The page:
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European elections

Since 1979, the European Parliament has been the only supranational institution whose members are democratically elected by direct universal suffrage via proportional representation elections that take place every five years. For the period 2009-2014, the parliament is made up of 736 parliamentarians divided over the 27 Member States. From 2014, the Lisbon Treaty has made provisions for the number of MEPs to increase to 751. Each Member State decides how its own elections are to be run but must apply identical democratic rules, namely gender equality and secret ballot. In all Member States, citizens receive the right to vote at the age of 18, with the exception of Austria where one can vote from the age of 16.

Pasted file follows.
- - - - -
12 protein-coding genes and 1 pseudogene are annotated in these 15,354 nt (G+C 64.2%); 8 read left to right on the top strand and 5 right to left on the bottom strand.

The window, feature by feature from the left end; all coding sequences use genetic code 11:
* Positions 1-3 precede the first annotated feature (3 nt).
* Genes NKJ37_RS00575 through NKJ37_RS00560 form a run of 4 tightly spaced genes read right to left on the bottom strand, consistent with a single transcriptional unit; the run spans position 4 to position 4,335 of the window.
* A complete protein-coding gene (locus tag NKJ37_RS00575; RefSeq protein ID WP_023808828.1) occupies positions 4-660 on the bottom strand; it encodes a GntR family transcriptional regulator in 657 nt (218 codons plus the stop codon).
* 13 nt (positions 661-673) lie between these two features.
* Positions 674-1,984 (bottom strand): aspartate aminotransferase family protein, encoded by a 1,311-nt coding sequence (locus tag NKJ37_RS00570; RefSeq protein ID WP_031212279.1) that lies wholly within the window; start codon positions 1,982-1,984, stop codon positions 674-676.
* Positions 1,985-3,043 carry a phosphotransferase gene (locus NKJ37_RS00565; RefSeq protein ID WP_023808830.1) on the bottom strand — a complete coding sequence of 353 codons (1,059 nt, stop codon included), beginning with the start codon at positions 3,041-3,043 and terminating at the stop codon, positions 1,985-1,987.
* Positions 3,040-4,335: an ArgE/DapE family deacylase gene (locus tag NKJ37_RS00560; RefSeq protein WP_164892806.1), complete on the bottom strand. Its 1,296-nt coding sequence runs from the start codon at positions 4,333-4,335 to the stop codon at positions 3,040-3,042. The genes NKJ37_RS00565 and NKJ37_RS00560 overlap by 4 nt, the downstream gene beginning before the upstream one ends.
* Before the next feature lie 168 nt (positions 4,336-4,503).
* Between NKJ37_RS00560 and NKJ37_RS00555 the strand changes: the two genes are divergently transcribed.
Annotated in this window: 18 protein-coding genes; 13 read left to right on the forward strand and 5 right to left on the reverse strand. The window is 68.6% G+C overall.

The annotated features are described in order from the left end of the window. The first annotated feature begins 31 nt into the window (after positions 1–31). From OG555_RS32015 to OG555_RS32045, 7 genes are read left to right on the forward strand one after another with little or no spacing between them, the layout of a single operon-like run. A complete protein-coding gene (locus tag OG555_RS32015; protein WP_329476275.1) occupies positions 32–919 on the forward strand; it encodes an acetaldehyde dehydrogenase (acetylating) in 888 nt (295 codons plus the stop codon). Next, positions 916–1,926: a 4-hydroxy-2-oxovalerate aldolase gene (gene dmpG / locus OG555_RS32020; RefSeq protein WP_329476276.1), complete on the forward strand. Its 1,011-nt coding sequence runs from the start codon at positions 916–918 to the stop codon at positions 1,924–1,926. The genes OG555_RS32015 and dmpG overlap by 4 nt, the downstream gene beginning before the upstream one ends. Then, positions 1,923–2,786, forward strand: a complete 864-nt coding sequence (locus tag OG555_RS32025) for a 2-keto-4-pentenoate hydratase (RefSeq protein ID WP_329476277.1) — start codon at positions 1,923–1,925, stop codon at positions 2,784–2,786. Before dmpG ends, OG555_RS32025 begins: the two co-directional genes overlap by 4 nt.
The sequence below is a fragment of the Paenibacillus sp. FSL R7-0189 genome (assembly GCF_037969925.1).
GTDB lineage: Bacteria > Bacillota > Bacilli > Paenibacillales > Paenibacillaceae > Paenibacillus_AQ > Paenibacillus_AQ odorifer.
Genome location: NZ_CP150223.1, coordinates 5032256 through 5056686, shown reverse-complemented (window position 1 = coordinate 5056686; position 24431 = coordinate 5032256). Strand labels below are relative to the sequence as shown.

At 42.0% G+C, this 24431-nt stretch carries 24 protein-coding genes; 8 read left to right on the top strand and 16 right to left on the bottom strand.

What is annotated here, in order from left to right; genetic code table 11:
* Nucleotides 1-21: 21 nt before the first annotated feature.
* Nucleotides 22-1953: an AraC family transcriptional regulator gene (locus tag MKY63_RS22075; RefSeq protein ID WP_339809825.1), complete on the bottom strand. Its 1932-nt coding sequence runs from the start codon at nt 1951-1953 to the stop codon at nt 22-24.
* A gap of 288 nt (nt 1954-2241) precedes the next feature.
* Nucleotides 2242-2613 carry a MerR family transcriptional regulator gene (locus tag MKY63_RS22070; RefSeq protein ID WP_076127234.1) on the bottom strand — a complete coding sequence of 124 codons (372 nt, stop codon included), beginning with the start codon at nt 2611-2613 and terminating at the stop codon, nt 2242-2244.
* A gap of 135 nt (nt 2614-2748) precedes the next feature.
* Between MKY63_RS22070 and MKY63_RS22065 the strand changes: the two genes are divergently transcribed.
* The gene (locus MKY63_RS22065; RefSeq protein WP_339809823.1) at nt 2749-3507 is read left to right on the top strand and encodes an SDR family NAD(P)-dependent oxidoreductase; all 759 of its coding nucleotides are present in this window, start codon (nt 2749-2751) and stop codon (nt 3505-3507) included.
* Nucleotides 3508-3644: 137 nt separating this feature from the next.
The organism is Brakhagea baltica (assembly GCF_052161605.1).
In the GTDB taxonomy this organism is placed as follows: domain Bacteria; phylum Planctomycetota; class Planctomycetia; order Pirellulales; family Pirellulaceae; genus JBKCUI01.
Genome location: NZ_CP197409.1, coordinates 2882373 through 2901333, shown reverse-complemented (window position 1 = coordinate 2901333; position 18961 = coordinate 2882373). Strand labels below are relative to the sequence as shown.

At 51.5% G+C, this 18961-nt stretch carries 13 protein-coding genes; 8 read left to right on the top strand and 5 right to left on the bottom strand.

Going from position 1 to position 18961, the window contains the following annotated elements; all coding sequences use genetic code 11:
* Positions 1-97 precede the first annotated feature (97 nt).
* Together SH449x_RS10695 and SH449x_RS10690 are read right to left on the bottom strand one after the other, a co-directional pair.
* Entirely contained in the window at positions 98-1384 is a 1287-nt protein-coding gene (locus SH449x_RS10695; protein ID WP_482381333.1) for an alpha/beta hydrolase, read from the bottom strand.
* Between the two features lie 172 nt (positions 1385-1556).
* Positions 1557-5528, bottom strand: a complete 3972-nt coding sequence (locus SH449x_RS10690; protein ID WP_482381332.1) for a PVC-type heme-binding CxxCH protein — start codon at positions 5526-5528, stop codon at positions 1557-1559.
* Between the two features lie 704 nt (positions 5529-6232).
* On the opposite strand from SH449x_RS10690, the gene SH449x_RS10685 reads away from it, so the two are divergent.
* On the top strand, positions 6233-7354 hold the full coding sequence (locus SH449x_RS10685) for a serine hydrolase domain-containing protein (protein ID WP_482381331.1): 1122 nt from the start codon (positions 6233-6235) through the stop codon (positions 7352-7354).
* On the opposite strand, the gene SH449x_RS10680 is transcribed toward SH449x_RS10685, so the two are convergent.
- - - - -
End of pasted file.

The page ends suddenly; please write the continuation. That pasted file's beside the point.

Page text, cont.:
Each Member State has a fixed number of seats, Germany has the highest number of seats – 99 – and Malta is at the other end of the scale with just five seats.

European regulation

This is a standard-setting instrument for general application that the European Parliament along with the Council and the Commission have at their disposal. It is obligatory in its entirety and is directly applicable in every Member State of the European Union. It is published in the Official Journal of the European Union.

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